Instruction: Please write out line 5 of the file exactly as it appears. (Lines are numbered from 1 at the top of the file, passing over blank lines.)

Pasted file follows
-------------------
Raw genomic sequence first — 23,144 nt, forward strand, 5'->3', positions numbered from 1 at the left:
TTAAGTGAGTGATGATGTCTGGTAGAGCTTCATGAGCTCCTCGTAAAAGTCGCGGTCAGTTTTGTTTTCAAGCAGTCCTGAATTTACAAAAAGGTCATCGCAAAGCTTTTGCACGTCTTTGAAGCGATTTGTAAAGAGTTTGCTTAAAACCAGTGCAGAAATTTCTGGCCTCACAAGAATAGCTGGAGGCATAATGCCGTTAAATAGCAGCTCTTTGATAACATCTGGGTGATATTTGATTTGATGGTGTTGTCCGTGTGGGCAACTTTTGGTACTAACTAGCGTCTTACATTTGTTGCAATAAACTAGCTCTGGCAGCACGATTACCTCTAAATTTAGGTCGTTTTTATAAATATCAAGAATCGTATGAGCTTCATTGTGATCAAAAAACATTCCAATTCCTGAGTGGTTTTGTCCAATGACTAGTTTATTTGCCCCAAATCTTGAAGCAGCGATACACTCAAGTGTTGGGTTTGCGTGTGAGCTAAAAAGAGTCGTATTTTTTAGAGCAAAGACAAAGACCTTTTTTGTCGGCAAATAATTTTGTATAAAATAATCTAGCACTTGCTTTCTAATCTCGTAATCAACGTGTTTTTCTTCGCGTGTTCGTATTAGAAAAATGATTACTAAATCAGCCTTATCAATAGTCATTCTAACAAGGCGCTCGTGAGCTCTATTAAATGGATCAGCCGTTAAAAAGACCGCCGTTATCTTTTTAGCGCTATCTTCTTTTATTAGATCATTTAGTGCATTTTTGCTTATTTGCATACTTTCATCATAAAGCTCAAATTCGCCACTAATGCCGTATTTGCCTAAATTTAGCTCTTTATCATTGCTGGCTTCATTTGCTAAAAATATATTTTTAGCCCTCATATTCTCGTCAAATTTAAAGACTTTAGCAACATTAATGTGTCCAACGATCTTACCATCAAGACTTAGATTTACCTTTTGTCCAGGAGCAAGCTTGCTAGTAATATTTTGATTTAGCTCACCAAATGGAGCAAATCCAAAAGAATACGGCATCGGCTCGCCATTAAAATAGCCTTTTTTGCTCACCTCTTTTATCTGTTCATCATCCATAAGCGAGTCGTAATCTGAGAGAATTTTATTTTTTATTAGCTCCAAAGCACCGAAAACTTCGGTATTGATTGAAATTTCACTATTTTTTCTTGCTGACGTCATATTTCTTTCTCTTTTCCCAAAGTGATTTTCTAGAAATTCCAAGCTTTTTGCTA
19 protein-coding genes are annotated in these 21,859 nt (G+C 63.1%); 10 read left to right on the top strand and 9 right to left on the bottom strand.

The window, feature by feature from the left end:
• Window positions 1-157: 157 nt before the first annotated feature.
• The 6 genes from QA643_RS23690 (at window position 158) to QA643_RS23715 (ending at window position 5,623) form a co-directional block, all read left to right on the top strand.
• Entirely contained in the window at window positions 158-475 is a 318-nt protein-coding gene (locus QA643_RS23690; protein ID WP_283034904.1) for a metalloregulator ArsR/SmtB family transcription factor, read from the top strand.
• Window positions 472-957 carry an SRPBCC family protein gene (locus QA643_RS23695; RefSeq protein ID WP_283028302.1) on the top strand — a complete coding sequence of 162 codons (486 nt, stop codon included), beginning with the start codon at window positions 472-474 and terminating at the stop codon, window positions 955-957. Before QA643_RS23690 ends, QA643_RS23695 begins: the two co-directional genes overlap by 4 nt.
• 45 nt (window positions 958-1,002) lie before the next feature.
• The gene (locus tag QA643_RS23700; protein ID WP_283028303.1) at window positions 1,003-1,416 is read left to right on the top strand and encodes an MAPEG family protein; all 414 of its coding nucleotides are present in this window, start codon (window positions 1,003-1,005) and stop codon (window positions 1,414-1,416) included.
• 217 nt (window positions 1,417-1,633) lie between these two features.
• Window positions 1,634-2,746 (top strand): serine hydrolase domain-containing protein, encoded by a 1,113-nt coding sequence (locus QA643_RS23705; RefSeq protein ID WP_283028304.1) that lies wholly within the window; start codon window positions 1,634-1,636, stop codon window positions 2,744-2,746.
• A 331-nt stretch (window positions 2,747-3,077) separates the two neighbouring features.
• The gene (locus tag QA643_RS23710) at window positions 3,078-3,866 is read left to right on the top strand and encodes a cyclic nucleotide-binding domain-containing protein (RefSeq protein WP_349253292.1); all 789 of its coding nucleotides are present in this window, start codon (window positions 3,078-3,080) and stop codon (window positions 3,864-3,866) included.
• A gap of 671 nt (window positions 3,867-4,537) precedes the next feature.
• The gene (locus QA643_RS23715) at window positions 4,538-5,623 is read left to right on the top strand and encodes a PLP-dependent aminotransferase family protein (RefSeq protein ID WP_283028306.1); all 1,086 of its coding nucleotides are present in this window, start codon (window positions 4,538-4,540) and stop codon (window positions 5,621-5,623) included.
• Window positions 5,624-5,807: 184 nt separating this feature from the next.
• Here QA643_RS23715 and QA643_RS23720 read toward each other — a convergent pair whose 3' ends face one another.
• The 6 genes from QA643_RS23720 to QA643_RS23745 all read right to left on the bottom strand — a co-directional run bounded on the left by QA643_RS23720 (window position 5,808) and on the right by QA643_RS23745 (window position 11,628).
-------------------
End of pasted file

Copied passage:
• Window positions 1-157: 157 nt before the first annotated feature.